Jennifer Ilse Black, 144 pgs, ARP Books, arpbooks.org, $18.95
From the beginning, Fox has known exactly how she’s going to die. It’s like a dark shadow that follows her around, a haunting vision that she makes no attempt to escape.
Author Jennifer Isle Black’s debut novel couples this literary structure with uniquely dark prose to tell the story of a young student activist who must deal with the aftermath of a violent act carried out by one of her comrades. When Fox’s friend, Mink, detonates an explosive beneath the University of Manitoba’s Abbott College, Fox struggles with how to cope. You can feel the panic, the pain, and the trauma in her thoughts. She’s unsure of how to come face to face with Mink’s act, treading the line between forgiveness and confrontation.
Fox’ surreal narration — told through a series of lists, poetry, and structurally experimental writing — takes you on a journey through a rural university campus. In small slivered memories and page-long monologues, Fox relives first meeting Mink, her expanding sickness — brought to the surface through self-harm — and the steps that may have driven her off the edge.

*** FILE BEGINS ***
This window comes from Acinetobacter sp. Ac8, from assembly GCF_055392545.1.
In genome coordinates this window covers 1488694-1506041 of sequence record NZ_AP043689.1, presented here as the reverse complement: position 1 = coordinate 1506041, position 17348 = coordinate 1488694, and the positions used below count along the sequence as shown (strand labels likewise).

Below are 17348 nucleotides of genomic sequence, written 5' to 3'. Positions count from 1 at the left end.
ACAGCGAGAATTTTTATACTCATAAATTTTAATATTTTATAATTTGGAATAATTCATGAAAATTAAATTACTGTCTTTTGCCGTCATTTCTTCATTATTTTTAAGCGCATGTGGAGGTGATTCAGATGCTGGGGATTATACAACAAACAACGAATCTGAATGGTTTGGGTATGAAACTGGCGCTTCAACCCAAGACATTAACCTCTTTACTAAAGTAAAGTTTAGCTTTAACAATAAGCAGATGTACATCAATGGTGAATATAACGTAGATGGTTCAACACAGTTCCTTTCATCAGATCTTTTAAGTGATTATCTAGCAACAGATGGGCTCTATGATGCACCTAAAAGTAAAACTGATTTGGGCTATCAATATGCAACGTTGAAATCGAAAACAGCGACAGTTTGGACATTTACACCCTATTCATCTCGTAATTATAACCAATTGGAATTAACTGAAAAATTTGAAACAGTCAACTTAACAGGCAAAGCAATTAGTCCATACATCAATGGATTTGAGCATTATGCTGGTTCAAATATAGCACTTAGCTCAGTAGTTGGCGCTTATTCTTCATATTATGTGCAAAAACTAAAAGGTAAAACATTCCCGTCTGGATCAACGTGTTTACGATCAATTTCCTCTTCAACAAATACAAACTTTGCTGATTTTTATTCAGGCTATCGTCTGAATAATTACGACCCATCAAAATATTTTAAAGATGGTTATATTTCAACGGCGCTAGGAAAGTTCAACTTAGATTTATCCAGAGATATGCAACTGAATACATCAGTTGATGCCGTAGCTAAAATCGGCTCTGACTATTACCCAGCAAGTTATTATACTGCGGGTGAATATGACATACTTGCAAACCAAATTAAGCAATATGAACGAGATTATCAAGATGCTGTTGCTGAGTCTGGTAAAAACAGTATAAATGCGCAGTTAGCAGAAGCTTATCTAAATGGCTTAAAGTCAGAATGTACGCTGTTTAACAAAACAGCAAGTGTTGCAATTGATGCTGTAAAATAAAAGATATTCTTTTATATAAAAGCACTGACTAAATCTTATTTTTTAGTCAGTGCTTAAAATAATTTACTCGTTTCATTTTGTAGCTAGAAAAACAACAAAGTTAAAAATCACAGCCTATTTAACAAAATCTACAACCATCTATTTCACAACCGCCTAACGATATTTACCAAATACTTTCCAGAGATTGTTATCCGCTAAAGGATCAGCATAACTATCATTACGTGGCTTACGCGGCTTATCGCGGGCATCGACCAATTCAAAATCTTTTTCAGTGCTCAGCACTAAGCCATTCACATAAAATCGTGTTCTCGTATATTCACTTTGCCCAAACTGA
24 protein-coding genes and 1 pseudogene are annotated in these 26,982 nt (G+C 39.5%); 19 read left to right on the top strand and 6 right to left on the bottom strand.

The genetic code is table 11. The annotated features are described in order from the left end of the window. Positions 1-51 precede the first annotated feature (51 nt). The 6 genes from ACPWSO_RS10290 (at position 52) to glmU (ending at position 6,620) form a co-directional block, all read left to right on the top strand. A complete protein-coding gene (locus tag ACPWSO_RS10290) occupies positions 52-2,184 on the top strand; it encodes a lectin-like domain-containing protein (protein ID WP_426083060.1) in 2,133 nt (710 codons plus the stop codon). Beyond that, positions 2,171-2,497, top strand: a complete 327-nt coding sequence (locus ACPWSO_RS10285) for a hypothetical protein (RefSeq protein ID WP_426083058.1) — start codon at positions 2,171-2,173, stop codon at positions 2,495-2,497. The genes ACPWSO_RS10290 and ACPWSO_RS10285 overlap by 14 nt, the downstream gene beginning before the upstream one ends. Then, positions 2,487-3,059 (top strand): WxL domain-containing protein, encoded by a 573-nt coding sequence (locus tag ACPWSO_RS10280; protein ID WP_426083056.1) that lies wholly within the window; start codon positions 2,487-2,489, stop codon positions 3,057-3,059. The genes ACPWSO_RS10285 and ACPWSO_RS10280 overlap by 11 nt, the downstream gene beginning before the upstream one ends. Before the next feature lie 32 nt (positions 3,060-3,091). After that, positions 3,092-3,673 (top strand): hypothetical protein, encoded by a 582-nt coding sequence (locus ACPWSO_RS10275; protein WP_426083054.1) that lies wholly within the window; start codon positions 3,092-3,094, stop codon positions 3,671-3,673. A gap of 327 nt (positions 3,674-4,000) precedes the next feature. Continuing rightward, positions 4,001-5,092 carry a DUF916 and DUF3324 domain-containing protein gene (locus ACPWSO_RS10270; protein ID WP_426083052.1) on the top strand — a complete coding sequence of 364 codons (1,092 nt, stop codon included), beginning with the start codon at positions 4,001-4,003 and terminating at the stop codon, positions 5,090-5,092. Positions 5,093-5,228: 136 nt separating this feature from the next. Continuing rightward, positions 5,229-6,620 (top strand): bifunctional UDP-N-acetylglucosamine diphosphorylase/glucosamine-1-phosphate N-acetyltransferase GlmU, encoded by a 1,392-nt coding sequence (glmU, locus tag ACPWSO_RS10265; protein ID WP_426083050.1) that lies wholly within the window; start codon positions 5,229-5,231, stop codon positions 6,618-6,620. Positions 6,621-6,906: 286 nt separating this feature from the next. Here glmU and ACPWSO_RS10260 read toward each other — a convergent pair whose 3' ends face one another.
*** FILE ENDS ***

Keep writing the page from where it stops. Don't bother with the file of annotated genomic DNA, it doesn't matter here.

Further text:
The entire collective is motivated by a drive to punch back at society’s seemingly little compassion for our dying world. The collective’s outrage is the foundation for their identities and is what makes it so difficult for them to come to terms with Mink’s actions.
A master of descriptive imagery and pathetic fallacy, Isle Black takes the reader into every nook and cranny of Fox’s mind, leaving no stone unturned in this heavy, but insightful page-turner.